Implementing Java interfaces with Clojure records

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One of the Clojure 1.2 features that I use all the time is the new record construct. Records are an improved version of the old struct construct (in most ways).

Records are designed for cases where you want to collect a bunch of related information in a map-like way. In Java you would create a class with fields, getters, setters, etc. In Clojure you create a record which generates a class on the fly with the proper fields, a constructor taking all of them, equals, hashCode, Serializable, etc. The fields in the record are immutable (as with all good Clojure data structures). Record instances are created with the normal Java constructor syntax.

(defrecord Unicorn [color size])
;; user.Unicorn
(def uni (Unicorn. :white :giant))
;; #'user/uni
(println "color=" (:color uni) " size=" (:size uni))
;; color= :white size= :giant

Things start to get interesting when you consider all of the other native Clojure abstractions that are layered onto this object. Records are really an associative data structure (just like a map). In fact, they ARE a map in every way that matters. You can get items from the record with :keywords, use get, assoc, merge, etc. A function like assoc will create a new record instance with all of the old fields values plus any assoc’ed key/value pairs over the top (no structural sharing here like you get with maps).

(def red-uni (assoc uni :color :red))
;; #'user/red-uni
(println "color=" (:color red-uni))
;; color= :red

Finally, getting to my point, it’s also useful to implement Clojure protocols or Java interfaces directly in the record. You can do that by just adding the interface or protocol name and the method definitions after the fields. One possibly tricky thing is that all definitions must take the record instance as the first arg – this even applies to Java interface method implementations. So a Java method close() becomes (close [this] …). [It's conventional to use "this" as the name here (it has no special meaning in Clojure).]

So here we make a Thing record that implements FileNameMap (a fairly arbitrary interface that I picked out because it just has one method that takes a String and returns a String).

(import java.net.FileNameMap)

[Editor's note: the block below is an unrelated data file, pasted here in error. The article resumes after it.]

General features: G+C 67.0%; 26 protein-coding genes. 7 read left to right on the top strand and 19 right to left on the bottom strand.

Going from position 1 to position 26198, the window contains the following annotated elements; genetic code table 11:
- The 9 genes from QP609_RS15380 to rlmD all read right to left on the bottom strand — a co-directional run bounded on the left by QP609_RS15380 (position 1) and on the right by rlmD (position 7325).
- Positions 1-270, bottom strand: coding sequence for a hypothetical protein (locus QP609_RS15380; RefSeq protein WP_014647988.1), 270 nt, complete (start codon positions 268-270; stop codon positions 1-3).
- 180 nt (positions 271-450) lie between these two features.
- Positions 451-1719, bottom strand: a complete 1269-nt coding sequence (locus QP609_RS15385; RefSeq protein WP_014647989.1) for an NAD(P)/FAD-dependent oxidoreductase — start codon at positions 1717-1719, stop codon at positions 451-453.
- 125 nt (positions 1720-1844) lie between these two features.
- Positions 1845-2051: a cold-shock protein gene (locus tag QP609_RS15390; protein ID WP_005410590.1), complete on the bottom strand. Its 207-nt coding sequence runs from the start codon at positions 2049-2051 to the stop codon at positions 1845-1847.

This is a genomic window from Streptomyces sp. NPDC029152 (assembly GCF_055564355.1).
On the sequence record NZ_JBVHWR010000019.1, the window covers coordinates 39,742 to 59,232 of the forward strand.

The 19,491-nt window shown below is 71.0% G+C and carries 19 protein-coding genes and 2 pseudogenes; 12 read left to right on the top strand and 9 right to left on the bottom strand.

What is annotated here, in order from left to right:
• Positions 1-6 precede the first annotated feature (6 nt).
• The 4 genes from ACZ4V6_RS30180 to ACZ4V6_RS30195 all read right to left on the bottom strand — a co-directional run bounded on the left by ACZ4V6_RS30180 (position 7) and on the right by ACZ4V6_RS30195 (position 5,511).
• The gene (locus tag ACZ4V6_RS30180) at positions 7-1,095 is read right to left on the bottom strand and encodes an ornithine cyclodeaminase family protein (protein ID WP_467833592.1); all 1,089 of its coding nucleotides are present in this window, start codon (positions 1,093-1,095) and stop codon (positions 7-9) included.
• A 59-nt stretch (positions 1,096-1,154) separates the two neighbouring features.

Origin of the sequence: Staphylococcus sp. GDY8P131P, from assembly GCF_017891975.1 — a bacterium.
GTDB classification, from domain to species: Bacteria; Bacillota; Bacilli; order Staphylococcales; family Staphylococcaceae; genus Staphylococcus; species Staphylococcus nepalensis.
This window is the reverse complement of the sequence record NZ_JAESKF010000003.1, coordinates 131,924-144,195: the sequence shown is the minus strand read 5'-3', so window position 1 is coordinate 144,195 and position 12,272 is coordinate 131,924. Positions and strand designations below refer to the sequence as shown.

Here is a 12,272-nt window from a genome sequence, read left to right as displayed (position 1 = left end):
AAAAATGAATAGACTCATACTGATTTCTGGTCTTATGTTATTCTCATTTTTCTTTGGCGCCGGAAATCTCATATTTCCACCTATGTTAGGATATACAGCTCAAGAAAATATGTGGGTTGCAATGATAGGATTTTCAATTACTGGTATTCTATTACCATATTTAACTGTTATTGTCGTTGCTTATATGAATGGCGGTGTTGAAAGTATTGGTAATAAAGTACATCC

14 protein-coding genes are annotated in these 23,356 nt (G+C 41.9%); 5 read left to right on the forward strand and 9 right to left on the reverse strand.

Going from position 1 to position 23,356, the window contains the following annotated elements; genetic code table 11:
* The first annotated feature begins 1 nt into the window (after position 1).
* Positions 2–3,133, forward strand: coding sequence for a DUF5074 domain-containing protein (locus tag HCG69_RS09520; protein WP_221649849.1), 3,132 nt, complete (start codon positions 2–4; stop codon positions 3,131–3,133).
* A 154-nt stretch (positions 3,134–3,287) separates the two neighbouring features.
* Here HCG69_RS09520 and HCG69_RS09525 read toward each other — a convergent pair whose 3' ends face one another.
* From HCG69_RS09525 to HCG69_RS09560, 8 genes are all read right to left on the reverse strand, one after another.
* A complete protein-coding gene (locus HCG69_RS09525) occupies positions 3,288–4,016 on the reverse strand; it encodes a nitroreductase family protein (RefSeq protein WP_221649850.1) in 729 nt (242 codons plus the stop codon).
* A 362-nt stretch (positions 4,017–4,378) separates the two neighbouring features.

;; java.net.FileNameMap
(defrecord Thing [a] 
  FileNameMap 
    (getContentTypeFor [this fileName] (str a "-" fileName)))
;; user.Thing
(def thing (Thing. "foo"))
;; #'user/thing
(instance? FileNameMap thing)
;; true
(map #(println %) (.getInterfaces Thing))
;; java.net.FileNameMap
;; clojure.lang.IObj
;; clojure.lang.ILookup
;; clojure.lang.IKeywordLookup
;; clojure.lang.IPersistentMap
;; java.util.Map
;; java.io.Serializable
(.getContentTypeFor thing "bar")
;; "foo-bar"

This will actually generate a Thing class that has a method getContentTypeFor so performance-wise it’s a direct call just like in Java. You can implement protocols in the same way as the interface here, but you don’t have to do it in defrecord. You can use the various extend macros to extend a protocol later on too if you want.

Comments

6 Responses to “Implementing Java interfaces with Clojure records”
  1. They’re handy but I don’t much like the fact that you need to import them if you need to refer to them from another namespace. I understand why – but it still feels a bit icky.

  2. Alex says:

    Yep, I agree that there is still a bit too much “hosti-ness” leaking into records for my taste, in particular with constructors and the imports.

  3. I guess one approach to avoid imports may be to write factory functions and just import the latter.

  4. Alex says:

    @Shantanu: yep, or actually build your own defrecord that creates constructor functions automatically (which is what we do). From talking to Rich, there will be automatically created constructor functions for records at some future point.

  5. Matt Stine says:

    Alex – can you compile a record that implements an interface down to a .class file?

  6. Alex says:

    @Matt: Records always compile to a class (just like everything else in Clojure). If you use AOT, it will be a class file you can see and call as with any Java .class.